A 10-year-old boy who was tragically crushed to death under an all-terrain vehicle (ATV) on a NSW farm wasn’t wearing a seatbelt, police say.
Witnesses freed him and tried to treat him until paramedics arrived, but he died at the scene.
The ATV involved in the tragic accident was a Yamaha YXZ1000R, police told Yahoo News Australia. Rather than a standard quad bike, it is a more powerful ATV with a canopy.
Police said inquiries as to why the boy wasn’t wearing a seatbelt will be included in an investigation and report for the coroner.
Calls for better safety regulations
The tragic death comes as regulators review the laws governing similar vehicles.
The incident, which took place on a property at Meroo Meadow, 15km north of Nowra, adds fuel to the debate about the need for stricter safety measures for vehicles such as quad bikes, which are used on farms around the country.
Some experts believe the latest death – and others like it – could be avoided with the introduction of safeguards that the country’s consumer watchdog is currently considering.
The Australian Competition & Consumer Commission (ACCC) is mulling over whether to enforce major changes that would see crush protection devices become mandatory for manufacturers of quad bikes in Australia.
Otherwise known as rollover protection devices, they are normally mounted on the back of bikes, and are designed to stop the vehicle rolling on top of the driver in an accident.
“Our focus has largely been on quad bikes rather than ATVs,” ACCC Commissioner Mick Keogh – who is leading the review – told Yahoo News Australia. “(But) we’re starting to see some incidents relating to ATVs.”
The industry, however, has voiced opposition to the changes. Quad bike makers Yamaha and Honda have hit out at the recommendations, threatening to abandon the Australian market if they’re introduced.
Yamaha marketing manager Sean Goldhawk said the protection devices aren’t the ultimate panacea and, in some cases, actually cause injury in the event of a crash.
"They can pin you underneath when they rollover, they promote the ATV rolling on their side and most injuries occur when the vehicle is on its side," he told ABC Rural on Monday, before the latest death.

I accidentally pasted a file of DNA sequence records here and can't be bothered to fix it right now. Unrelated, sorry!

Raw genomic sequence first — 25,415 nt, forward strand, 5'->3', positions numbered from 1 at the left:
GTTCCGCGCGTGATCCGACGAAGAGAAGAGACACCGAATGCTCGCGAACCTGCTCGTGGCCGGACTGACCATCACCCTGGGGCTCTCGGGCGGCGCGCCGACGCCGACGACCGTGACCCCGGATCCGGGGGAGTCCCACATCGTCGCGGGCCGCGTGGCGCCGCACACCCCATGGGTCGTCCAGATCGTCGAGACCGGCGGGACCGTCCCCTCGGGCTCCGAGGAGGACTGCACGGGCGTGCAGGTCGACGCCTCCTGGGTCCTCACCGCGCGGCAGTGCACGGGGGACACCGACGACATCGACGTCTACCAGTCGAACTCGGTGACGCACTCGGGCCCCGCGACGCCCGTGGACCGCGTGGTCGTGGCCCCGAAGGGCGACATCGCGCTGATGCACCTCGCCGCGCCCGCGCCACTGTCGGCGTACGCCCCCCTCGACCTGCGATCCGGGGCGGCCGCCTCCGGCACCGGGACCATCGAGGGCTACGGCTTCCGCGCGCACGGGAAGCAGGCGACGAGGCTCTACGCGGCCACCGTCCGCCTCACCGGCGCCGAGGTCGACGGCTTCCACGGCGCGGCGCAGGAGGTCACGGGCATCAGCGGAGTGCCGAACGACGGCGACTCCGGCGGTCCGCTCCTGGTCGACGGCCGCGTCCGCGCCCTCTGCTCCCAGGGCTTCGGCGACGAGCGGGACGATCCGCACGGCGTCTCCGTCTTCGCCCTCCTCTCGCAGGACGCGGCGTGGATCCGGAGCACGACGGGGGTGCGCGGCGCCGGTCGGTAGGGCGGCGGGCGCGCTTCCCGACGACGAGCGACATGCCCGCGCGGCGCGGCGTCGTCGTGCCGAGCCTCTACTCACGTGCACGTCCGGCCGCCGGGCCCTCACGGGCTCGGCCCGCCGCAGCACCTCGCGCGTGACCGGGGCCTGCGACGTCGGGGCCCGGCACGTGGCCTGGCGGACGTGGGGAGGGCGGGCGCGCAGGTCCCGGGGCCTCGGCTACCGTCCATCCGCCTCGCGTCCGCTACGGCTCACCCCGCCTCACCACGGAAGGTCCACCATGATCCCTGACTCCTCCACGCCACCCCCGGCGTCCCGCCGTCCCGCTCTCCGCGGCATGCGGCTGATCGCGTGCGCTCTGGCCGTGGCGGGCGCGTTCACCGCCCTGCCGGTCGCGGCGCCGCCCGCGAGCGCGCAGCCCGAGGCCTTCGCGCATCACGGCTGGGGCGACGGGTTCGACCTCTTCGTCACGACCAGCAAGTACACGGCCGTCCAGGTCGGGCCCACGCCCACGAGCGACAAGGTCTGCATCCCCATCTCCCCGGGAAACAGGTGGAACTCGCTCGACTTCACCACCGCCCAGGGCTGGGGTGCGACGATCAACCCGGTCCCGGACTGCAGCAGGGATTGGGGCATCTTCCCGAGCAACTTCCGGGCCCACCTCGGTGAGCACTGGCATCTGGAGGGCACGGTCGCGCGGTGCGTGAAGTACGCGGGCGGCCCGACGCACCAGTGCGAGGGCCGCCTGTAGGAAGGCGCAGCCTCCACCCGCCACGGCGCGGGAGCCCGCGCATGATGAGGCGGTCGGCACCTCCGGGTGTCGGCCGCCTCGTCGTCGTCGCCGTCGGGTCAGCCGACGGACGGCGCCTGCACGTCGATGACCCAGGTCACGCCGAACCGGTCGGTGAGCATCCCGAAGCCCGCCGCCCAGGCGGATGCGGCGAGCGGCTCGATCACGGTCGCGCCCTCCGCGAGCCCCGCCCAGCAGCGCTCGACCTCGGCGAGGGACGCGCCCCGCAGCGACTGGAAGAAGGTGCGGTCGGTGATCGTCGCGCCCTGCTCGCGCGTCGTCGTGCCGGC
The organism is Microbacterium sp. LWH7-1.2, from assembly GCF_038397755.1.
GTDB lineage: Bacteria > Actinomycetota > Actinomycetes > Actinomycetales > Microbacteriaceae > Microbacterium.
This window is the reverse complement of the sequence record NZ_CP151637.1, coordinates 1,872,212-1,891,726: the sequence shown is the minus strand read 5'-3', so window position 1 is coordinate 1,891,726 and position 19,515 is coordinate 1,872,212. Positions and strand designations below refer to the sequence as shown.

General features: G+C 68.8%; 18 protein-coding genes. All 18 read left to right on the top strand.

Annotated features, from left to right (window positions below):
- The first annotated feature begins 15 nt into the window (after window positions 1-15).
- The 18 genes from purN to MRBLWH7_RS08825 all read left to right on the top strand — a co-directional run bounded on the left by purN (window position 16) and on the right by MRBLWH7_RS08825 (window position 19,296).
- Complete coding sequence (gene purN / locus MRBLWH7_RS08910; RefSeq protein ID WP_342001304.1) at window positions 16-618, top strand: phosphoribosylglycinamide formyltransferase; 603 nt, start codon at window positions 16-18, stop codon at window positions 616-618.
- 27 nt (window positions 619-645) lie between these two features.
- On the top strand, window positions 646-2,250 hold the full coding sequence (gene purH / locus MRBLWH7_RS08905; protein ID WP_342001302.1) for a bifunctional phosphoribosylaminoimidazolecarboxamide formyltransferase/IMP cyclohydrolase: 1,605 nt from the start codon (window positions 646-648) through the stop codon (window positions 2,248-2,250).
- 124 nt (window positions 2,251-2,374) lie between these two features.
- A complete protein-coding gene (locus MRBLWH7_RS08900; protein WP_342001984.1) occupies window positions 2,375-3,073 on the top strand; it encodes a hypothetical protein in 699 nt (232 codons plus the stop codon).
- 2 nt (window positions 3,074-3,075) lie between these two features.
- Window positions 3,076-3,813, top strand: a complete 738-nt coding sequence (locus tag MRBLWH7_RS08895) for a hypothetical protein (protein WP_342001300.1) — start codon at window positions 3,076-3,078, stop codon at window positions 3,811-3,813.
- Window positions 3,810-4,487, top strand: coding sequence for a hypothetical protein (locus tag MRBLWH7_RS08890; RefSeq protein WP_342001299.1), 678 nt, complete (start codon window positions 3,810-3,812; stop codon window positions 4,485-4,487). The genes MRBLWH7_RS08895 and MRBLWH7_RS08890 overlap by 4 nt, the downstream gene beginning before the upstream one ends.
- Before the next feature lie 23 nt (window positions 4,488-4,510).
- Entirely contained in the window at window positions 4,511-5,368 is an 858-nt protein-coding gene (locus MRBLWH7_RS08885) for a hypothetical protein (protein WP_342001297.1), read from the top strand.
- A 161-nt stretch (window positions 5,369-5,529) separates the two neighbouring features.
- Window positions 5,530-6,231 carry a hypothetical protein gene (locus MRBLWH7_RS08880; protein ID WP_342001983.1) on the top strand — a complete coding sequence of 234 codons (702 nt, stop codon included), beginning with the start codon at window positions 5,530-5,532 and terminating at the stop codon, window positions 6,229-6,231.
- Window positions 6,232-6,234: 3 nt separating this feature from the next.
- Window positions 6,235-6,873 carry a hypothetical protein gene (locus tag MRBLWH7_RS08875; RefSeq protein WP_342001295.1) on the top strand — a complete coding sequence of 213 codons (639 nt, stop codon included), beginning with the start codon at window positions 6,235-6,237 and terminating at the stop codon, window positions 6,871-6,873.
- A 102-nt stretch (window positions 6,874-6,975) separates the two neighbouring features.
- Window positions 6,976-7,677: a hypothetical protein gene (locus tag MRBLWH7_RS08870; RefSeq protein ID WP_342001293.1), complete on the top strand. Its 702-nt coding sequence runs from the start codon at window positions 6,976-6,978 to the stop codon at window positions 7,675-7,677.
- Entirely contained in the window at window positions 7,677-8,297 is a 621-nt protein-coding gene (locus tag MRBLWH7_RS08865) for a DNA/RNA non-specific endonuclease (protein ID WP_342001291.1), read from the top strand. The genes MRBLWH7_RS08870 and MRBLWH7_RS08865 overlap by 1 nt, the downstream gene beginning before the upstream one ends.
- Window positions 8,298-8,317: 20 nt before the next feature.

However Commissioner Keogh said the ACCC was “not aware of any” examples of that.
“We know that about 10,000 quad bikes in Australia have rollover protection fitted and we’re not aware of any incidents with those,” he added.
250 deaths in less than two decades
The proposed changes also include better warning labels and a mandatory safety star rating system for quad bikes sold in Australia.
KidsSafe NSW threw its support behind the proposed changes in its submission to the ACCC, saying they were “likely to prevent most deaths and injuries by a significant degree”.
The National Farmers Federation is also among those that support the introduction of minimum stability standards and protection devices, believing they would minimise the risk of rollovers and significantly reduce the risk of death.
The ACCC was unable to comment on specifics of the latest death but points to shocking statistics that see approximately six people per day attend a hospital emergency department due to a quad bike accident.
Since the early 2000s, more than 250 people have died in Australia in quad bike related accidents, about half of which have resulted from drivers being crushed underneath.
Public consultation on the proposed changes ended this week and the ACCC’s final recommendations will be with the appropriate minister within the month, Commissioner Keogh said.
Yamaha has been approached for comment by Yahoo News Australia
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